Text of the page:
Anglo-Ghanaian philosopher Kwame Anthony Appiah recently published a book, «The Ties that Bind,» in which he tells the story of a Jew who is shipwrecked and stranded on a deserted island. After many years a team come to rescue him and see that he has built three buildings. His rescuers ask him for them, and he says, «This is my house, this is the synagogue I go to pray to, and this is the synagogue I don’t go to pray to».
With this metaphor, Appiah perfectly exemplifies the duality in which we continually debate. Throughout life we are presented with situations that lead us to make radical decisions, without mixed tones. To choose one alternative is not only to renounce the other, it is also to reject and oppose it.
The worlds of politics and soccer are two good examples of how decisions are polarised. Being part of one team necessarily means wishing the worst, in sporting terms, to the other.
We think we can freely choose which team we belong to, but that’s not the case. There are three determining factors that have a definite weight when it comes to putting on one shirt or another. These are, in this order: to share location with the team, its winning baggage and the influence of third parties such as family and friends.
These are, in this order: to share location with the team, its winning baggage and the influence of third parties such as family and friends.
The world of politics is perhaps a little more complex, especially because localisms have less weight and there are characters, their leaders, who personify what they defend. In this sense, the sympathy or trust that the representative of a political party conveys, regardless of what he promulgates, is fundamental to vote for him, something that does not happen in football, more impersonal.
Apart from the multiple ballots that we find on an election day, the options are really reduced to two: those on the right and those on the left. Then some will be further away from the centre and others less, but all of them could be placed in a continuum with right-left poles, with an ideological centre that only exists in the imagination and rhetoric of politicians. There is no ideologically neutral option, there is ambiguous or changeable, but no in between of the extremes.
So, we have a number of citizens to the right of the centre and another to the left. The questions that come up now would be: What do those who are grouped on the same side have in common? What differentiates them from the others?
There are social aspects that make the political choice to one side or the other: age, socioeconomic level, education, geographical location, etc. There are also ideological aspects to controversial issues that throw you headlong into one of the two sides: abortion, immigration, religion, the defence of traditions, etc. Politicians know this and build their discourse around these variables in order to win voters.
Could we make the same distinction in terms of personality? Is the person of the right wing different from that of the left? Who is more sociable? Who has greater emotional stability?
We think we can freely choose which team we belong to, but that’s not the case.
The dilemma of whether people on the right are different from those on the left can be solved in two ways: with a survey, «What do you think?», or through science.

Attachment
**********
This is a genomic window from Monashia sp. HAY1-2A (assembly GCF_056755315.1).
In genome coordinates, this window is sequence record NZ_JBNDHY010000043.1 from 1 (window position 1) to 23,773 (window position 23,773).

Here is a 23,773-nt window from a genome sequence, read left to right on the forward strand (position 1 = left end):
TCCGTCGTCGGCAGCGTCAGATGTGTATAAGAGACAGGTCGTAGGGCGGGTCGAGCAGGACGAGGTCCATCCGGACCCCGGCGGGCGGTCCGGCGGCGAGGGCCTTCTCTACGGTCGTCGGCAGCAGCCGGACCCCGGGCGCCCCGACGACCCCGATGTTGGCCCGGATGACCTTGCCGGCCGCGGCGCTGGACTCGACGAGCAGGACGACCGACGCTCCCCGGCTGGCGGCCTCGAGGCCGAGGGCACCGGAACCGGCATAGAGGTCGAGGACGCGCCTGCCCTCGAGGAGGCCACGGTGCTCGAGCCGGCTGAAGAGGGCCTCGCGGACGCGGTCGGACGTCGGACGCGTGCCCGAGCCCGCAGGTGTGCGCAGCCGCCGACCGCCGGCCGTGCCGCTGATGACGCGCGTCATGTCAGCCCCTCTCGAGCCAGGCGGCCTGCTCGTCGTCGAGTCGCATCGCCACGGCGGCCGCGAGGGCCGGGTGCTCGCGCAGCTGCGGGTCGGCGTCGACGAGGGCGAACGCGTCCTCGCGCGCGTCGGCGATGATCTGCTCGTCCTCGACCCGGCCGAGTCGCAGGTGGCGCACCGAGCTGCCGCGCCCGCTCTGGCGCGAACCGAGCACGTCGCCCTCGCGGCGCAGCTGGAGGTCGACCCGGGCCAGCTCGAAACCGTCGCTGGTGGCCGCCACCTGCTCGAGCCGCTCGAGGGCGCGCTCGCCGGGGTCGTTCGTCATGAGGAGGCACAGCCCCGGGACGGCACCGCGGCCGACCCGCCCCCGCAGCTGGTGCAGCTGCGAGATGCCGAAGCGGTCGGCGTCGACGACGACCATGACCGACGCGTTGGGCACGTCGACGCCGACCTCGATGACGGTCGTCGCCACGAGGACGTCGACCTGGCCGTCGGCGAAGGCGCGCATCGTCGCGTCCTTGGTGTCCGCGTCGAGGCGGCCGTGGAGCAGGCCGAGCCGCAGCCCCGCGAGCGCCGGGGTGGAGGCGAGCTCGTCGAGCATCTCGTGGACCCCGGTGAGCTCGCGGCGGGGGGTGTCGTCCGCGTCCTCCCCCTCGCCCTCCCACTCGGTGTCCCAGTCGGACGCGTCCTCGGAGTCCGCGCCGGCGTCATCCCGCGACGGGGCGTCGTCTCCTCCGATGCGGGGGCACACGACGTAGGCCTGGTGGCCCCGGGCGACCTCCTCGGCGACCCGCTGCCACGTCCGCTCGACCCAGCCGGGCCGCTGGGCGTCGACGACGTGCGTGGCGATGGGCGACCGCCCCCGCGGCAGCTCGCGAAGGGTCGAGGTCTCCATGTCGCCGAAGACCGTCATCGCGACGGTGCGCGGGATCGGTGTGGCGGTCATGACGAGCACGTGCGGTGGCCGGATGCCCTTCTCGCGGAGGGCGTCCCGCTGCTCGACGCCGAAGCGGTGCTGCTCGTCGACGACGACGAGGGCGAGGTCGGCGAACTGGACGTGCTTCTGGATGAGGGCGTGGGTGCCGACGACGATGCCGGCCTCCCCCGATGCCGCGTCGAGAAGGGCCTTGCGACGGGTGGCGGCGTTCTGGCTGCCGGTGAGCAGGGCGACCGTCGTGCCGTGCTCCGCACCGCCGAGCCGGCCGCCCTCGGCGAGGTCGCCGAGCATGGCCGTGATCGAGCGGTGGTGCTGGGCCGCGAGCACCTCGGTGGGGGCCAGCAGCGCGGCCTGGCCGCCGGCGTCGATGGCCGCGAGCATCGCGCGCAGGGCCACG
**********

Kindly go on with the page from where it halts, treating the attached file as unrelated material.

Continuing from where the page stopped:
Take the test, ask someone «What are right-wing people like?» and they will always tell you something. Then ask for the left-wing counterpart, you’ll also get an answer.
However, this way of knowing the reality based on people’s opinion is weak, basically because you should not be surveyed by a situation that involves the respondent himself. When someone has to give their opinion about a rival, they will never be impartial and his speech will be filled with stereotypes, which we use to make reality more handleable. Stereotypes are always very benevolent to oneself and perverse to the other.
Science, for its part, has tried many times to find a form that identifies the way of being of those who make a political choice. All the results have been unsuccessful. Beyond the obvious, that conservatives have a greater orientation to order and less to change, nothing has been uncovered in this sense.
Beyond the obvious, that conservatives have a greater orientation to order and less to change, nothing has been uncovered in this sense.
One of the causes that explain the low coincidence of nature in the same political option has to do with the fact that personality and values are constituted before ideologies. It is known that personality, which is established in the first 16 years of life, especially in the first 12 years, has a genetic and a biological base, and both are strongly influenced by the family. The main predictor of political ideology is the family: conservative parents and conservative environments, then conservative children.
Here we can highlight those children who break with the ideological tradition of the family and face it, which can be explained from the own temperament in which the offspring develops more non-conformist habits, more exploratory and defending their identity. Always, first personality and then ideology.
One of the few studies that have light on these questions was carried out by the University of Minnesota and concluded that those who share the same political option and (here the nuance) live intensely their option (militancy, for example) do share more personality traits, but this is not the case with the rest of the voters.
Therefore, and going back to the title of the article, I say no, you don’t need to tell me what you look like because I won’t be able to guess who you’re voting for. And this is good news, because if ideology already generates friction among people, imagine taking it to the terrain of extraversion, neuroticism or pragmatism, a great chaos.